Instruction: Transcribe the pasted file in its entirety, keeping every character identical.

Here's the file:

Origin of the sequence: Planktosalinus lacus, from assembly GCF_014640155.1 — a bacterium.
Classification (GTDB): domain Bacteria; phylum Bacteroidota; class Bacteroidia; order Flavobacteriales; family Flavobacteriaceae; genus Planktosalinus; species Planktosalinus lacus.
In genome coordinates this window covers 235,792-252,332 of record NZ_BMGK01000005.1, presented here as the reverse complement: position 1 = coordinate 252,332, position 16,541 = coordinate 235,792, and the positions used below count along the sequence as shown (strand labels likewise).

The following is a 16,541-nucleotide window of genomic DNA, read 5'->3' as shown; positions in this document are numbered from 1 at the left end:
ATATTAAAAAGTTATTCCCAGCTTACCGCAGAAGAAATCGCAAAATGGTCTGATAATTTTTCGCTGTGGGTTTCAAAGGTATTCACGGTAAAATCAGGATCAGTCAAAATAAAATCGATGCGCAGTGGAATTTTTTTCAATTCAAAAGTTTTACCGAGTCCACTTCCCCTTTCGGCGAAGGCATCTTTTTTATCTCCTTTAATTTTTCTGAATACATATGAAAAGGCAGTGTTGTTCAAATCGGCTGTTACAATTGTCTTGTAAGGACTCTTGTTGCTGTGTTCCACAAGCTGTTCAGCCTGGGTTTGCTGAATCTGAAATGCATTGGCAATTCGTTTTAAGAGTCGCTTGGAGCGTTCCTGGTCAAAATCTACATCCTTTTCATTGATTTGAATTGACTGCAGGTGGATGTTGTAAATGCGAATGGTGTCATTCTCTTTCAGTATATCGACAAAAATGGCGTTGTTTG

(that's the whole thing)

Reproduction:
Origin of the sequence: Planktosalinus lacus, from assembly GCF_014640155.1 — a bacterium.
Classification (GTDB): domain Bacteria; phylum Bacteroidota; class Bacteroidia; order Flavobacteriales; family Flavobacteriaceae; genus Planktosalinus; species Planktosalinus lacus.
In genome coordinates this window covers 235,792-252,332 of record NZ_BMGK01000005.1, presented here as the reverse complement: position 1 = coordinate 252,332, position 16,541 = coordinate 235,792, and the positions used below count along the sequence as shown (strand labels likewise).

The following is a 16,541-nucleotide window of genomic DNA, read 5'->3' as shown; positions in this document are numbered from 1 at the left end:
ATATTAAAAAGTTATTCCCAGCTTACCGCAGAAGAAATCGCAAAATGGTCTGATAATTTTTCGCTGTGGGTTTCAAAGGTATTCACGGTAAAATCAGGATCAGTCAAAATAAAATCGATGCGCAGTGGAATTTTTTTCAATTCAAAAGTTTTACCGAGTCCACTTCCCCTTTCGGCGAAGGCATCTTTTTTATCTCCTTTAATTTTTCTGAATACATATGAAAAGGCAGTGTTGTTCAAATCGGCTGTTACAATTGTCTTGTAAGGACTCTTGTTGCTGTGTTCCACAAGCTGTTCAGCCTGGGTTTGCTGAATCTGAAATGCATTGGCAATTCGTTTTAAGAGTCGCTTGGAGCGTTCCTGGTCAAAATCTACATCCTTTTCATTGATTTGAATTGACTGCAGGTGGATGTTGTAAATGCGAATGGTGTCATTCTCTTTCAGTATATCGACAAAAATGGCGTTGTTTG